• 60% Assignments (13 Assignments)
  • 10% Midterm/Final (1 Midterm, 1 Final)
  • 15% Discussions (15 Discussions)
  • 15% Weekly Review (15 Weekly Reviews)

Grading Criteria

CCV Letter Grades as outlined in the Evaluation System Policy are assigned according to the following chart:

A Less than 9893
A-Less than 9390
B+Less than 9088
B Less than 8883
B-Less than 8380
C+Less than 8078
C Less than 7873
C-Less than 7370
D+Less than 7068
D Less than 6863
D-Less than 6360
FLess than 60 
NPLess than 600

Attendance Policy

Regular attendance and participation in classes are essential for success in and are completion requirements for courses at CCV. A student's failure to meet attendance requirements as specified in course descriptions will normally result in a non-satisfactory grade.

  • In general, missing more than 20% of a course due to absences, lateness or early departures may jeopardize a student's ability to earn a satisfactory final grade.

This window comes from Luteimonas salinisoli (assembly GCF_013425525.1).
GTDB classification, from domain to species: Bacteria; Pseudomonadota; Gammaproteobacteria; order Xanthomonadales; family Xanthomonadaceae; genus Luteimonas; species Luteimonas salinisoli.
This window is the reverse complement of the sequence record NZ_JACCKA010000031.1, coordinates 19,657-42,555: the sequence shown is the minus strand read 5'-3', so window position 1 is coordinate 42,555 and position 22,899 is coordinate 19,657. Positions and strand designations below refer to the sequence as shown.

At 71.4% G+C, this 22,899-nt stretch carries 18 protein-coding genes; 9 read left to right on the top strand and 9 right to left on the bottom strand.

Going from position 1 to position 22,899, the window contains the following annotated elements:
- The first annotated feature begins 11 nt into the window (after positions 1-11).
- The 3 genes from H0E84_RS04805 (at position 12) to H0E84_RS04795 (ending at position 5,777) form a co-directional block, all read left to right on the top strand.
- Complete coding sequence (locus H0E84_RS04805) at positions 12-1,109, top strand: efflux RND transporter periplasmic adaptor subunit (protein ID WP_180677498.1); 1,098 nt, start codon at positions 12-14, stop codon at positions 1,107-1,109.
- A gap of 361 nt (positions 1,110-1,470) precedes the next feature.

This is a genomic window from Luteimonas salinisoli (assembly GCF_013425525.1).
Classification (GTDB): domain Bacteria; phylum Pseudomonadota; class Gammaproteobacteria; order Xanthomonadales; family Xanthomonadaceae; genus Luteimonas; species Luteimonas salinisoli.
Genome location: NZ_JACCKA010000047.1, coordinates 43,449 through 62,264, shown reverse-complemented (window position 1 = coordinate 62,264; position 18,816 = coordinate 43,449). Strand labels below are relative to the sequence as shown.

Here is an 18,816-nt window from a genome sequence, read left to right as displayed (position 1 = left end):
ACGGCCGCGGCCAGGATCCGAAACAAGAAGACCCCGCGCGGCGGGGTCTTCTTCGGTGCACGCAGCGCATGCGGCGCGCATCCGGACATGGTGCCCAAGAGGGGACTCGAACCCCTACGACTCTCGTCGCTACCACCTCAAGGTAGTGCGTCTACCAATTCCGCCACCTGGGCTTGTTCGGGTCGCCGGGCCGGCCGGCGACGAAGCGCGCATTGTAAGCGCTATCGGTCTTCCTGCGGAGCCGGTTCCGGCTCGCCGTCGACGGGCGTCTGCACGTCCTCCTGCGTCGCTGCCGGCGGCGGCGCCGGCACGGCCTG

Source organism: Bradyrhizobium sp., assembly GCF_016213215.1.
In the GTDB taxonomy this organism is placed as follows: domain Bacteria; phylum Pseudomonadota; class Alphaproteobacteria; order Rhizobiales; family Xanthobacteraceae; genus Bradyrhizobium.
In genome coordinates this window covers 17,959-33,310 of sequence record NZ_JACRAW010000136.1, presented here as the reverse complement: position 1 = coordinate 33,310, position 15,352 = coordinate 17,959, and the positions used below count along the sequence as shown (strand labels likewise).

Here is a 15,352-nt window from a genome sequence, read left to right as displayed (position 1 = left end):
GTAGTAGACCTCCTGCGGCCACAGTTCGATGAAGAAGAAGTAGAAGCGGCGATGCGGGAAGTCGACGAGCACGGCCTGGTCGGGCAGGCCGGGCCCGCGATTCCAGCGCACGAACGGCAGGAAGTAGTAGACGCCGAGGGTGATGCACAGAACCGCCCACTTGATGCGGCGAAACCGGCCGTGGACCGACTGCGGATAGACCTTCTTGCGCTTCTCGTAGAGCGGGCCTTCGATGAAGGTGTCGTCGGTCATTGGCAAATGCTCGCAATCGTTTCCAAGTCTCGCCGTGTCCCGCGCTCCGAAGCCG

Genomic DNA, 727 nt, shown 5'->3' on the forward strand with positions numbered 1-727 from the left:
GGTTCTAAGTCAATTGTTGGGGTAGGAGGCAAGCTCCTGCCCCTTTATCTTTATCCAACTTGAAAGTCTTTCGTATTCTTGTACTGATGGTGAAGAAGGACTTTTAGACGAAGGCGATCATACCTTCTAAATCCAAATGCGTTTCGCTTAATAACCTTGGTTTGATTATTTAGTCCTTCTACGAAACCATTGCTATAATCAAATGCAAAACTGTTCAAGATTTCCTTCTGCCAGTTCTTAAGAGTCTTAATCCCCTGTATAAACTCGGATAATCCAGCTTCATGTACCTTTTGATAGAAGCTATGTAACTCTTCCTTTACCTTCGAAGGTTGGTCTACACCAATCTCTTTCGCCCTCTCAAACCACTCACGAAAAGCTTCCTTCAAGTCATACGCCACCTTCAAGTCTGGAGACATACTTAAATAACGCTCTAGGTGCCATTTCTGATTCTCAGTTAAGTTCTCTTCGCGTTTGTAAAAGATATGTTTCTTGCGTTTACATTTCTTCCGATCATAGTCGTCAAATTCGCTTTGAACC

• Attending an on-ground or synchronous course means a student appeared in the live classroom for at least a meaningful portion of a given class meeting. Attending an online course means a student posted a discussion forum response, completed a quiz or attempted some other academically required activity. Simply viewing a course item or module does not count as attendance.
  • Meeting the minimum attendance requirement for a course does not mean a student has satisfied the academic requirements for participation, which require students to go above and beyond simply attending a portion of the class. Faculty members will individually determine what constitutes participation in each course they teach and explain in their course descriptions how participation factors into a student's final grade.